If you’re in the same boat as me (and by boat I mean relative age category) you’ll remember the Guns ‘n Roses track “November Rain”. If you were in the Romantic Teenage Angst Boat at the time you’ll no doubt be thinking of the sad “death” of a ravishing Stephanie Seymour and that dress, coveted by teenage girls the world over. Well, I’m a little off topic here, but bare with me. Growing up on the High Veld of South Africa, one could only associate November Rain with that gorgeous rush of a late afternoon thunderstorm, a perfect tribute in the Romantic Mind of an Angst-ridden Teen to the loved-and-lost epiphany of pour ol’ Axl Rose.
It’s only now, in my second November in North America, that I can look back at that video and realise (as one so often does when thinking back to one’s teen years) just how very, very wrong I was. I remember last November in Toronto well: the huddling masses, waiting, shivering and dripping for a tram; the crouching of the pedestrian population into their soggy coats and the squelching of water-ridden shoes and socks. November Rain, it seems, has nothing much to do with passion and glory and the lightening strike of True Love (with an electric guitar). It has to do with endless, grey and sombre days; dripping, sopping, wet days and not enough love to go around.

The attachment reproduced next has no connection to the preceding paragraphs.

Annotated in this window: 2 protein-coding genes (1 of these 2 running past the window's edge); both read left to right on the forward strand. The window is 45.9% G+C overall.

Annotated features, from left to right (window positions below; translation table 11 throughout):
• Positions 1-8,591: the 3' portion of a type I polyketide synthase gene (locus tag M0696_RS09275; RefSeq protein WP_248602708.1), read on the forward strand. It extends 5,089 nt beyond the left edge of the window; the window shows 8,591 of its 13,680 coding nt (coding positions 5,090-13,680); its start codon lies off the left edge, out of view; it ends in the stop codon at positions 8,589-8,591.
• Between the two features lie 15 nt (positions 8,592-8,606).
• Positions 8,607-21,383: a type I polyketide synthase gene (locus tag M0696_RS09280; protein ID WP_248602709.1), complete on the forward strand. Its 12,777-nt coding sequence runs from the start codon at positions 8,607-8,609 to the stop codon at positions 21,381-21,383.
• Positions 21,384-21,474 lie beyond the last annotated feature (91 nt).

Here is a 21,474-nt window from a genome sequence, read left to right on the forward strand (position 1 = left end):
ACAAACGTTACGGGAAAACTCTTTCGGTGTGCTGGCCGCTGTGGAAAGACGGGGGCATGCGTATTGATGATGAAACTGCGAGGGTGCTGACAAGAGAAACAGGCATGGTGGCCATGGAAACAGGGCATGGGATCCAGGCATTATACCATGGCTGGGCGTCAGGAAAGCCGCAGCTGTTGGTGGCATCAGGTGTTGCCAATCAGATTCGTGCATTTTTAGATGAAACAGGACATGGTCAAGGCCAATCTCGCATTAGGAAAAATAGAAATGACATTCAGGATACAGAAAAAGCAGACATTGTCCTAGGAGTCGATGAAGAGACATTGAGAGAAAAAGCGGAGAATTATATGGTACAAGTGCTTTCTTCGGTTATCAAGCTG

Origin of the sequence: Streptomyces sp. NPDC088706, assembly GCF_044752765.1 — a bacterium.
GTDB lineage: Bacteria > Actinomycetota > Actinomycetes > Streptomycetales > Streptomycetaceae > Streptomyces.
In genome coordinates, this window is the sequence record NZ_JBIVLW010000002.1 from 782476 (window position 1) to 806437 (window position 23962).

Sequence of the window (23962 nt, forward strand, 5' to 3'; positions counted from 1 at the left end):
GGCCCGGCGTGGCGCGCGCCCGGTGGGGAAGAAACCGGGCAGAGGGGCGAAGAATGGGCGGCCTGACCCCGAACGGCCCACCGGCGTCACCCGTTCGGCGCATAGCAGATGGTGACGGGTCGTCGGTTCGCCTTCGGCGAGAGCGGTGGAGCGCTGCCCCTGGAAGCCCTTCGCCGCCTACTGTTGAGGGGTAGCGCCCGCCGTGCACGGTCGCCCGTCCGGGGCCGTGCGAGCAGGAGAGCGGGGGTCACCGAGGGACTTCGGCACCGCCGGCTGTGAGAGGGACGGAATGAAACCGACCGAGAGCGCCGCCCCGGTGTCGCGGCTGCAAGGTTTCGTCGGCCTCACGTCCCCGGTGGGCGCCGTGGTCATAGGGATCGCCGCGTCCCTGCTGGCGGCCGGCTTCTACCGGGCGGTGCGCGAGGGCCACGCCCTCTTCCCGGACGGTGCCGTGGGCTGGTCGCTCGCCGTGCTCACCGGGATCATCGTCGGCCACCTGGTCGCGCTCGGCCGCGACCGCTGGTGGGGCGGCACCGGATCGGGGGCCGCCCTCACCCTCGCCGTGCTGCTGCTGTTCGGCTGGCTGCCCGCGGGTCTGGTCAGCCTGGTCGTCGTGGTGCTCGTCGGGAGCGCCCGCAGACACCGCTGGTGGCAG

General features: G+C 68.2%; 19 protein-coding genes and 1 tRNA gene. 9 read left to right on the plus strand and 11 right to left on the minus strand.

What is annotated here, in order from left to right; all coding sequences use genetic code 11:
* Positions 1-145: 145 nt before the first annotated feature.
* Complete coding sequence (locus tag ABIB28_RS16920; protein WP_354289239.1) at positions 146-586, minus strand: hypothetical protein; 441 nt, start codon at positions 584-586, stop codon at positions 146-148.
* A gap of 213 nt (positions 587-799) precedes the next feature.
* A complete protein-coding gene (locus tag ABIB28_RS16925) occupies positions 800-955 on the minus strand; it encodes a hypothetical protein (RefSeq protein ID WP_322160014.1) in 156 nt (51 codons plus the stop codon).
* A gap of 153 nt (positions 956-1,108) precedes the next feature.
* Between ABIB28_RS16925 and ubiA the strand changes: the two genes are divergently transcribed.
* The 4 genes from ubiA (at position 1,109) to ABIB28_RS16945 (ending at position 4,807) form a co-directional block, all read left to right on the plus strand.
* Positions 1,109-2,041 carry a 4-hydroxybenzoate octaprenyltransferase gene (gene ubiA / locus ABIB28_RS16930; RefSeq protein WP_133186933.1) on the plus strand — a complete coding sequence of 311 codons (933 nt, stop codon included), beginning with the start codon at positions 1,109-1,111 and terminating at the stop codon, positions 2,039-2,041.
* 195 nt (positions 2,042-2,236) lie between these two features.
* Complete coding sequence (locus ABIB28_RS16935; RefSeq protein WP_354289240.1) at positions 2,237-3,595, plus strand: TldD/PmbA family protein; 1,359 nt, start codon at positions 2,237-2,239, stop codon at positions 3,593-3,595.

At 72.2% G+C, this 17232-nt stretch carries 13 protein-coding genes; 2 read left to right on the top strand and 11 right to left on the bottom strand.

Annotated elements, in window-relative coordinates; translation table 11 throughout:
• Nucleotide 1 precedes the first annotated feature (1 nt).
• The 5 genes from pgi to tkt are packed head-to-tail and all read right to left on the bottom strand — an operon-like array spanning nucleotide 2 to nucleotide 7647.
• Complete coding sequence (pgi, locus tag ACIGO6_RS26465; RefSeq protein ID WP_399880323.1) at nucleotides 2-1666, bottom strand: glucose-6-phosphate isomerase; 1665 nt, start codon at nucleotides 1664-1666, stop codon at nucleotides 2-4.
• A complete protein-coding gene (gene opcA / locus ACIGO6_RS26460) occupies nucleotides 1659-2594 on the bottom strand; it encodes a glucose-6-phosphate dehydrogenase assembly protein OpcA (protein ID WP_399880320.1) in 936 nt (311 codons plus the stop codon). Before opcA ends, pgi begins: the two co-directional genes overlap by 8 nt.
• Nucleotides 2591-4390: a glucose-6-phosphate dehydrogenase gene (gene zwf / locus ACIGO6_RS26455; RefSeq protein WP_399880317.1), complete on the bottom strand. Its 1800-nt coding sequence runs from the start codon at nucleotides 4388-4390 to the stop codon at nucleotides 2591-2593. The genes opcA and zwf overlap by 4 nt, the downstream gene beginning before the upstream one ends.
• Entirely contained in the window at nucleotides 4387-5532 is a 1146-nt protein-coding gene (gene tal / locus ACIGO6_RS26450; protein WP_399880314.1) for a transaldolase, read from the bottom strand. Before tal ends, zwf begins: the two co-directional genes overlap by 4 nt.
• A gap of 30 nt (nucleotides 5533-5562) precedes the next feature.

None of this Novemberness is in anyway helping with my exasperation at not yet being back at my stove. Well, not successfully, in any event. We cooked our first meal last night, with a friend come to visit, and it was a dismal, if laughable, failure. After discovering late in the day that the soup I’d left out to defrost was marked “Country Soup” in my sloppy handwriting, and not “Vegetable Soup” for the simple reason that it had ham in it, and our guest being vegetarian, I rifled in the fridge and settled on making a spinach and mushroom soup with purple potatoes. Sounds yummy, non? And really, how hard could it be? It’s soup! It’s easy! Except, that in my distracted state of being, I doubled the amount of stock in the pot and ended up with a green, watery grave for the potatoes to bob around in. After reducing it for as long as I thought I could get away with, I discovered that the stock, once thus condensed, had turned the soup far too salty. Ah well, at least the sun-dried tomato and herb bread was good.
Oh, patience, Vickers, I keep telling myself. Before you know it all the boxes will be packed away and you’ll be baking batches of biscuits till the cows come home. Le sigh. In the mean time I’ll think back to that time I like to call Before The Rain and a walk I took in the park…